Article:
2) I m Scared. You’ll generally run across this rabbit any time you venture outside your comfort zone. If you chase it back into your familiar places, you’ll learn to replay all your worn-out habit patterns like broken records, and you’ll begin believing that it’s better to be safe and sorry than to stretch to the point of discomfort.

3) I Can’t. This rabbit will cause you to give up on any new pursuit at the first sign of difficulty. I Can’t will help you to accept defeat and failure and build them into your self-image.

4) I Won’t. Chasing this rabbit will take you down a narrow tunnel where your mind will begin to close to new ideas. You’ll learn to make no your first response to any request or suggestion. I Won’t will lead you far away from creativity and spontaneity, and will leave you in a state of unwillingness to pursue even your own dreams and goals.

5) It’s Your Problem. You’ll learn a new vocabulary chasing this rabbit. That’s not my job and You made your bed, now sleep in it, will become familiar phrases as you wander further and further from compassion and empathy toward total selfishness.

6) It’s Your Fault. This rabbit will lead you into the mode of casting blame. You’ll soon find yourself blaming your parents, your boss, your company, the government and everyone who makes the mistake of touching your life.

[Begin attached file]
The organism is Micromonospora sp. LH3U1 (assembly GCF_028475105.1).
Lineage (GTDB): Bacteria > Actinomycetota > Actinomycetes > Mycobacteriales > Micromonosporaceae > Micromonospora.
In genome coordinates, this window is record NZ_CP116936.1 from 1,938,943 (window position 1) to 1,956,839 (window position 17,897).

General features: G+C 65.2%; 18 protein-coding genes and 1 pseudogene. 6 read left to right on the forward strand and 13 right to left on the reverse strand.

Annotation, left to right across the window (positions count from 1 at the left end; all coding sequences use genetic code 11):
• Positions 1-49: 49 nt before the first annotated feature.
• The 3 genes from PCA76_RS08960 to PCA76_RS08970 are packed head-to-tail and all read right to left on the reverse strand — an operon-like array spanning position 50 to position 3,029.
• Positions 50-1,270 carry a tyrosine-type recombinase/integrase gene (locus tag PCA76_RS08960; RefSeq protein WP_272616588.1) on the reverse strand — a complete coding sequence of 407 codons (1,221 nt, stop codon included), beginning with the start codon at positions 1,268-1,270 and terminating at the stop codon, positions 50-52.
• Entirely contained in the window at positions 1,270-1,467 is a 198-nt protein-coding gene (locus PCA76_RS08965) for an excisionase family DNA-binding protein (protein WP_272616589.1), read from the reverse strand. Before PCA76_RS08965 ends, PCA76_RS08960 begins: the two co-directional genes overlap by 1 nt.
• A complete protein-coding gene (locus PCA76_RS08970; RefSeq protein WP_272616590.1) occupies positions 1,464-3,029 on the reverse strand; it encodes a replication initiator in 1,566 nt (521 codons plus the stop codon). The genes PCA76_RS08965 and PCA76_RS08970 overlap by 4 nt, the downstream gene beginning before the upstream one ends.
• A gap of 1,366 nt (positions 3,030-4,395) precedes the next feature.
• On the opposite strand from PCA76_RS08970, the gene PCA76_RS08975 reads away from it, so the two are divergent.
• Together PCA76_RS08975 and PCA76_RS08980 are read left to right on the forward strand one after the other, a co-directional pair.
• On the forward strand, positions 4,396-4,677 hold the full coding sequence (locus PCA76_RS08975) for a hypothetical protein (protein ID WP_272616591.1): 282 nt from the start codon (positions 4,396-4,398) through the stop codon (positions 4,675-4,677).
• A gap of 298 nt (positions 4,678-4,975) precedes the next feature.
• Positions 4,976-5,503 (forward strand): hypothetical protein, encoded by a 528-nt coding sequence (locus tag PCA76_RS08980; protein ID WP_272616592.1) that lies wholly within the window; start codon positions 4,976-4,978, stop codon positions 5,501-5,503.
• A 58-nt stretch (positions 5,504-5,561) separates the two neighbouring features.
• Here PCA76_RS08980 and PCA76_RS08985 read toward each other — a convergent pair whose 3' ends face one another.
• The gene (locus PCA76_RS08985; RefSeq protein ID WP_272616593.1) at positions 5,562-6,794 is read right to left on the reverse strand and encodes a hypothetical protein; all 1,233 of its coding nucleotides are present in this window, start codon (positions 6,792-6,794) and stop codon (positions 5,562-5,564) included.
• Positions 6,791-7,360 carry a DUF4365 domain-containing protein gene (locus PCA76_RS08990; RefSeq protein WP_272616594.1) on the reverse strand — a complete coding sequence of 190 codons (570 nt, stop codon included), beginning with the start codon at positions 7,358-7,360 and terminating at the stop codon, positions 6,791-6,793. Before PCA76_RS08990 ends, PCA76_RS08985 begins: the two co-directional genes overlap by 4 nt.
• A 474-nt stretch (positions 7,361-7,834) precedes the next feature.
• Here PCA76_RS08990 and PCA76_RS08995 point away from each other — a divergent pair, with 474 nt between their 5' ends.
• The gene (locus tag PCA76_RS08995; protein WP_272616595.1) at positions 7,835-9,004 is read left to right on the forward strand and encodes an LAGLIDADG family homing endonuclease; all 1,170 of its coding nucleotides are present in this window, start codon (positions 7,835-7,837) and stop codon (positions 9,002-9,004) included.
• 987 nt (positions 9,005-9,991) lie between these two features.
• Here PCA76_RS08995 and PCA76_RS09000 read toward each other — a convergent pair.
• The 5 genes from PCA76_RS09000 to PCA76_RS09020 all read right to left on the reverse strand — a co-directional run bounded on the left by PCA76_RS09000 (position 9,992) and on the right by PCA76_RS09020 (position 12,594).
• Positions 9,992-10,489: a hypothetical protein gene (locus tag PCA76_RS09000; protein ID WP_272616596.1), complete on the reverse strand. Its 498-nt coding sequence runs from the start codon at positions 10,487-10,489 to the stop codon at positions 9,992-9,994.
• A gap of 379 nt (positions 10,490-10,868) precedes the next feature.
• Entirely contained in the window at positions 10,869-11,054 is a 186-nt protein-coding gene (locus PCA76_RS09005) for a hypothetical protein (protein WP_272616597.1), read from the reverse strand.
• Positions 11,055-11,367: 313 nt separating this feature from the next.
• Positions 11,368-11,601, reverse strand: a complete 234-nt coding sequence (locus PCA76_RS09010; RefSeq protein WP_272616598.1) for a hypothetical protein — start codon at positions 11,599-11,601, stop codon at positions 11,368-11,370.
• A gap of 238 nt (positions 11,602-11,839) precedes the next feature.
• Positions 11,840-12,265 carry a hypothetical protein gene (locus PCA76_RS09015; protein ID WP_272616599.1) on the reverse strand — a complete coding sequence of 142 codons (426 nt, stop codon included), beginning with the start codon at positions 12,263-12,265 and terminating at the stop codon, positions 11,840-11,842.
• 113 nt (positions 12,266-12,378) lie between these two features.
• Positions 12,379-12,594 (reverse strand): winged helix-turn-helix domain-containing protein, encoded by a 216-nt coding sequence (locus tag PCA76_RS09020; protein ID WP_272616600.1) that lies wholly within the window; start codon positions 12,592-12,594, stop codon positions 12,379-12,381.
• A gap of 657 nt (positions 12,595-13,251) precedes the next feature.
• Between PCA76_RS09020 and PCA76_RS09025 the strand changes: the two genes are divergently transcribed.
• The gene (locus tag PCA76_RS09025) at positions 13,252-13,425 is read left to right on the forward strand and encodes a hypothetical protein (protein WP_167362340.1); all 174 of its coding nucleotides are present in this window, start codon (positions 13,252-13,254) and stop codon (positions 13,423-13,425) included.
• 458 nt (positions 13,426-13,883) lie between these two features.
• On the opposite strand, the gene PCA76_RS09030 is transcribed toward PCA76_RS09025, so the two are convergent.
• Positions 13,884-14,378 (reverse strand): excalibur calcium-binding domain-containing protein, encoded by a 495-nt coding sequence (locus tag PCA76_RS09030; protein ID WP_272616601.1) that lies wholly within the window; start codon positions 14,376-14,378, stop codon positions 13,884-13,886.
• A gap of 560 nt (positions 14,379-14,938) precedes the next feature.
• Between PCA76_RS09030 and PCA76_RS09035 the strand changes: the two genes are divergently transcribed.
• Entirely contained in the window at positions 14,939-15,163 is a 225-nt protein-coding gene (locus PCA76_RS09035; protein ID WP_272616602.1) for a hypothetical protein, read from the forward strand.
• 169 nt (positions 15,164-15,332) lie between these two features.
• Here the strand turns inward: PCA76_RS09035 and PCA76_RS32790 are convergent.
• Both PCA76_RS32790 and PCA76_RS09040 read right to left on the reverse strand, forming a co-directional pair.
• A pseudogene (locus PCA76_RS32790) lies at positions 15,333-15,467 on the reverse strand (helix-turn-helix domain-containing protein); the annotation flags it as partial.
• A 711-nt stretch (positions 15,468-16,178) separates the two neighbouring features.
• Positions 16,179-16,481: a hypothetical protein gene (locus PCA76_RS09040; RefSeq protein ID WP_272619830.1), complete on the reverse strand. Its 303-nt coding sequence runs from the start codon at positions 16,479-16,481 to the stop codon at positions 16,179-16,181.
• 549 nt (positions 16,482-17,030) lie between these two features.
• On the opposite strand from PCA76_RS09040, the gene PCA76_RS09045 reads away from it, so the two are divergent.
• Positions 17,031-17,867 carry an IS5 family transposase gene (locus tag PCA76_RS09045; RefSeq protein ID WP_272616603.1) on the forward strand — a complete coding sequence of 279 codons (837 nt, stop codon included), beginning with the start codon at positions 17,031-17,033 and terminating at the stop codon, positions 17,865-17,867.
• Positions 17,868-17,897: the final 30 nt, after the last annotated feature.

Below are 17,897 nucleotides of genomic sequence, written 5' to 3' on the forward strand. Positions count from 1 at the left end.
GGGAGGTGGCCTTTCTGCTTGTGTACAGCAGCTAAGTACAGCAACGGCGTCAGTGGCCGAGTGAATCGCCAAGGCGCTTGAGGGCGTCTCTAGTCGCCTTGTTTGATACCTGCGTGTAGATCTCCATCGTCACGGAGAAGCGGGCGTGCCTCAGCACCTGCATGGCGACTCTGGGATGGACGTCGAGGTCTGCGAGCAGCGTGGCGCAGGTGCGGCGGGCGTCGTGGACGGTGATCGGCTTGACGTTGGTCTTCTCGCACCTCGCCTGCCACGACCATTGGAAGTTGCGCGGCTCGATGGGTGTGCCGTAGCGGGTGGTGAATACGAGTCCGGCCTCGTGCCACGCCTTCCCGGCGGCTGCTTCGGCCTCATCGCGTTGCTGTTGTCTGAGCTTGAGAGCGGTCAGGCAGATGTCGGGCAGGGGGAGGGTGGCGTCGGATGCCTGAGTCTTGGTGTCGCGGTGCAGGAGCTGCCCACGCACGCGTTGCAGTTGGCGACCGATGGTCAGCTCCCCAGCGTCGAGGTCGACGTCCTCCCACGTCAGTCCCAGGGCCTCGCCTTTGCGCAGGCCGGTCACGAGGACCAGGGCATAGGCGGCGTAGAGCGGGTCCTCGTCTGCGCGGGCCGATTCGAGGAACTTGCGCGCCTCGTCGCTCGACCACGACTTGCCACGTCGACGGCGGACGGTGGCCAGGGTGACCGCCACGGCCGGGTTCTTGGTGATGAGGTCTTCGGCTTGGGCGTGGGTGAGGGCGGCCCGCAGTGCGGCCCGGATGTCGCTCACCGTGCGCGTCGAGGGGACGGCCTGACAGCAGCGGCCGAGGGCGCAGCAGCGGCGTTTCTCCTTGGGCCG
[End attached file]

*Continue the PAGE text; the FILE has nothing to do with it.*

7) What’s the Use. All the other rabbits will eventually lead you to this one. Highly defective hound dogs are usually spotted chasing this rabbit until they finally run out of steam and give up on life.

If you can recognize these seven rabbits and control your urge to chase them,
you’ll be well on your way to neutralizing the hound dog effect in your life.

Misery Loves Company

The hound dog rises up in all of us from time to time, but when it does, don’t encourage it. Hound dogs love the company of other hound dogs, but you’re far better off seeking out positive influences when you’re feeling down. Remember, negativity is infectious, so if you see a hound dog coming your way, run for cover.

Put Your Hound Dog Out of His Misery!

They said you were high-classed, but that was just a lie. If the low-classed hound dog in you is just a cryin all the time, it’s high time you put him out of his misery. How can you do that? Stop chasing rabbits and start focusing on new possibilities. If you find yourself under the circumstances, get on top of them where you can get a better perspective. Figure out what you want out of life, set some positive goals and then rock and roll!

Copyright 2001, Fuddwhacker Consulting.

Roger Reece is a motivational speaker, sales trainer and marketing consultant, and delivers entertaining and challenging keynotes, seminars and team-building programs as himself and as Buford P. Fuddwhacker. Buford is a high-energy, down-home, country bumpkin philosopher and geek, and is Roger’s unique way of motivating people while helping them laugh at themselves.
Website: http://www.fuddwhacker.com, email: roger@fuddwhacker.com